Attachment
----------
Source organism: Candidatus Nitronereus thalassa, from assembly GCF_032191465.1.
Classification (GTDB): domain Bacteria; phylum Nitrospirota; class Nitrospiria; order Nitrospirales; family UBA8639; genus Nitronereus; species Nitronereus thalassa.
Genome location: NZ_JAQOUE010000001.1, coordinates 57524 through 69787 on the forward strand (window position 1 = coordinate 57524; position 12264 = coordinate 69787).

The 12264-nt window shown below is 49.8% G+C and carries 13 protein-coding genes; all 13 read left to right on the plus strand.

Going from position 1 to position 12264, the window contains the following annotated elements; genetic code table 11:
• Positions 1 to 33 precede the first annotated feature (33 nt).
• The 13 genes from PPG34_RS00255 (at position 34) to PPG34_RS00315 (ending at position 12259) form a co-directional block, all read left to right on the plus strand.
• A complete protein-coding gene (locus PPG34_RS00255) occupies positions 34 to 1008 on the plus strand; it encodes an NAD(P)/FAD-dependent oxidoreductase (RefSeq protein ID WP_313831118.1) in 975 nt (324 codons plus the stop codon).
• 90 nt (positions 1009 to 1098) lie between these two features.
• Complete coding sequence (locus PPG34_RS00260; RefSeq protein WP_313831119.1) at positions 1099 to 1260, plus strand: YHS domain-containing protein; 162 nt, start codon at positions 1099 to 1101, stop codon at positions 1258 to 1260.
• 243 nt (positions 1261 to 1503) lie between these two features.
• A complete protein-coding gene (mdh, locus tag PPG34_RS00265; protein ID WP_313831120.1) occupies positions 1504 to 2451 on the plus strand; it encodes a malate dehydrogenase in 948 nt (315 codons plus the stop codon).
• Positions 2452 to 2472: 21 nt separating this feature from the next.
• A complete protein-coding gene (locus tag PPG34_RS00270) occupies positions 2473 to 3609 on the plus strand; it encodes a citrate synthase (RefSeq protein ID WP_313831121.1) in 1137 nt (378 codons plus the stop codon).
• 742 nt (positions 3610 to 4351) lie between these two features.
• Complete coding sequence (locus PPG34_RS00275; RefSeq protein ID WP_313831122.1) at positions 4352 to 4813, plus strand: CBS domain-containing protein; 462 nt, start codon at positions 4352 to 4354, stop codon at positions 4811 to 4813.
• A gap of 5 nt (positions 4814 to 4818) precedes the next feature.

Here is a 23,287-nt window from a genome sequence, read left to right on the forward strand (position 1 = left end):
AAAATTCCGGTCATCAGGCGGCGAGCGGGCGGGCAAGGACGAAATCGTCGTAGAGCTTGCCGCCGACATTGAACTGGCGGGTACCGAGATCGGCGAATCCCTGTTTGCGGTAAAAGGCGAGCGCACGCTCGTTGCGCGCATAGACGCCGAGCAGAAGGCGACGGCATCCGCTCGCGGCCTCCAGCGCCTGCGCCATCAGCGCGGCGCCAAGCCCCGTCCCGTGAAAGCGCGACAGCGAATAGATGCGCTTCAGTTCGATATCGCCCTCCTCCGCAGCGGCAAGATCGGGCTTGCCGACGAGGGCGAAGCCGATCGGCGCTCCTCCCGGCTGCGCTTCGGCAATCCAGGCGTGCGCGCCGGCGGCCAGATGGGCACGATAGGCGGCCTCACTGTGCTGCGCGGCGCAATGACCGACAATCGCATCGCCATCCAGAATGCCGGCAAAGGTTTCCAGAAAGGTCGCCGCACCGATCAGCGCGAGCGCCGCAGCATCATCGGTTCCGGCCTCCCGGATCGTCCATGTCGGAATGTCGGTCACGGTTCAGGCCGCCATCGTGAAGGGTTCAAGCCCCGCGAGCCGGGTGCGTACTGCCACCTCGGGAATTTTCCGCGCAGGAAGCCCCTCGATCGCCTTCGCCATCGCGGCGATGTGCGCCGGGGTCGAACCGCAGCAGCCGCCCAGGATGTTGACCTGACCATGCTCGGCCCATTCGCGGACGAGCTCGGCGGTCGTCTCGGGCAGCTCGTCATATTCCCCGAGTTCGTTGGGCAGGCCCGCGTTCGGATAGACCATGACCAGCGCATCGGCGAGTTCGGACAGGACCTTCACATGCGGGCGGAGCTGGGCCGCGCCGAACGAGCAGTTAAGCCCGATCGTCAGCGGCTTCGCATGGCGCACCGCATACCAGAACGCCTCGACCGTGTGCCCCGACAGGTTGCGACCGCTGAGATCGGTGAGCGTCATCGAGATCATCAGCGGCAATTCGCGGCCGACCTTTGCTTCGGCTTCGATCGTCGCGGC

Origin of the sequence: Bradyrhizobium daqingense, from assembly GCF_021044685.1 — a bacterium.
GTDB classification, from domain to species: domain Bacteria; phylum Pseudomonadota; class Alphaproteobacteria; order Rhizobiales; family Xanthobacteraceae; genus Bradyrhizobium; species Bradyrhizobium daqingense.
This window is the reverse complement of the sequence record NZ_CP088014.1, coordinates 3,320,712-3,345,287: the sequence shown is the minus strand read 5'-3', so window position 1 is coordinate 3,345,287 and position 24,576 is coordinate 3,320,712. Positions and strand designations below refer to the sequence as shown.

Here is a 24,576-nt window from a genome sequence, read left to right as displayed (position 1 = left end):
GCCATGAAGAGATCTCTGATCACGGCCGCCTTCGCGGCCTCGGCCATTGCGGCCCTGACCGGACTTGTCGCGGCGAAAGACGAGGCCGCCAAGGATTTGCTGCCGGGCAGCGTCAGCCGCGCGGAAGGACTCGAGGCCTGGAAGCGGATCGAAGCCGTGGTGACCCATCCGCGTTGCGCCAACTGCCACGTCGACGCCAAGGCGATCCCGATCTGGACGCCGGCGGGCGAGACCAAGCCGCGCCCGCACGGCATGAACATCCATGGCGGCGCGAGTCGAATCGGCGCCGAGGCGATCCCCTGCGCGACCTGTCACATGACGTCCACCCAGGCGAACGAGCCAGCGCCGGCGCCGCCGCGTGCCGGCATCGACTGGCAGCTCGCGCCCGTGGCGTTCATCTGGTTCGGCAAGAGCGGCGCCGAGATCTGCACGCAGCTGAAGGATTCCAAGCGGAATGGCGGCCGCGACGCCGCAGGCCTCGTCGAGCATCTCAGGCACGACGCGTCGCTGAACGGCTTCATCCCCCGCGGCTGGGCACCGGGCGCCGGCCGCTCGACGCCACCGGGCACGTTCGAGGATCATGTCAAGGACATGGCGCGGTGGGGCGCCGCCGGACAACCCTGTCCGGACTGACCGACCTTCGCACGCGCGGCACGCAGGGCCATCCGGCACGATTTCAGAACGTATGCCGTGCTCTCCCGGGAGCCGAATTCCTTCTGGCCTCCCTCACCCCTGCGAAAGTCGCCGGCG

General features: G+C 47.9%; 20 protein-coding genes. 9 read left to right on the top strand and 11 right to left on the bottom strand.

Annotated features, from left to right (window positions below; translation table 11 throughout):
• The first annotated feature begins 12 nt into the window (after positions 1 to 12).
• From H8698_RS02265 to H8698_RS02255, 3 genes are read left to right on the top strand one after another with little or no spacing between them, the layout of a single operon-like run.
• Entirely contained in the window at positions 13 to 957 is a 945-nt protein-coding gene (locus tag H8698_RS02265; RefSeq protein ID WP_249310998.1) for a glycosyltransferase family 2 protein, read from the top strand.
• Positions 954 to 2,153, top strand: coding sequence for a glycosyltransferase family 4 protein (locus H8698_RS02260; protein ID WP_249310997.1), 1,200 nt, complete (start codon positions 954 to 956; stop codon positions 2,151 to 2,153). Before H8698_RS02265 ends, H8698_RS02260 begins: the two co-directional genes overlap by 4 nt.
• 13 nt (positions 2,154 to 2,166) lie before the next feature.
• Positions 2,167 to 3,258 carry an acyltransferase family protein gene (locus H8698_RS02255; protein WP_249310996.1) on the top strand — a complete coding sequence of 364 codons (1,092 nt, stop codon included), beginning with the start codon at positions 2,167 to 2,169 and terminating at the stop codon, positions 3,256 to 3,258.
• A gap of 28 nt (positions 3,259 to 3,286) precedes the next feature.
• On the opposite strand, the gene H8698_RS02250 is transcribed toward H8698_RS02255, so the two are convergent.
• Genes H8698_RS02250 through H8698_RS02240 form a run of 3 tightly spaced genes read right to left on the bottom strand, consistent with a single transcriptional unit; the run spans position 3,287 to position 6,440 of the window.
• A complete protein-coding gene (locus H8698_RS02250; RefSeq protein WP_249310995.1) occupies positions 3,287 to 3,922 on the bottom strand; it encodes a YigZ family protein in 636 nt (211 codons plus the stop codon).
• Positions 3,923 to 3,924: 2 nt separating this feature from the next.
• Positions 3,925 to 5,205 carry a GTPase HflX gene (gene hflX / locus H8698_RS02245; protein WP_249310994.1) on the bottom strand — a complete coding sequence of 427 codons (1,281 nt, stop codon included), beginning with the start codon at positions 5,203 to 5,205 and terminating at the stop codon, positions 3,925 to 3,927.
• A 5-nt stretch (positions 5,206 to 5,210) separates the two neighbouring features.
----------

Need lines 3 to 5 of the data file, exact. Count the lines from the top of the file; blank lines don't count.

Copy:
Genome location: NZ_JAQOUE010000001.1, coordinates 57524 through 69787 on the forward strand (window position 1 = coordinate 57524; position 12264 = coordinate 69787).

The 12264-nt window shown below is 49.8% G+C and carries 13 protein-coding genes; all 13 read left to right on the plus strand.

Going from position 1 to position 12264, the window contains the following annotated elements; genetic code table 11: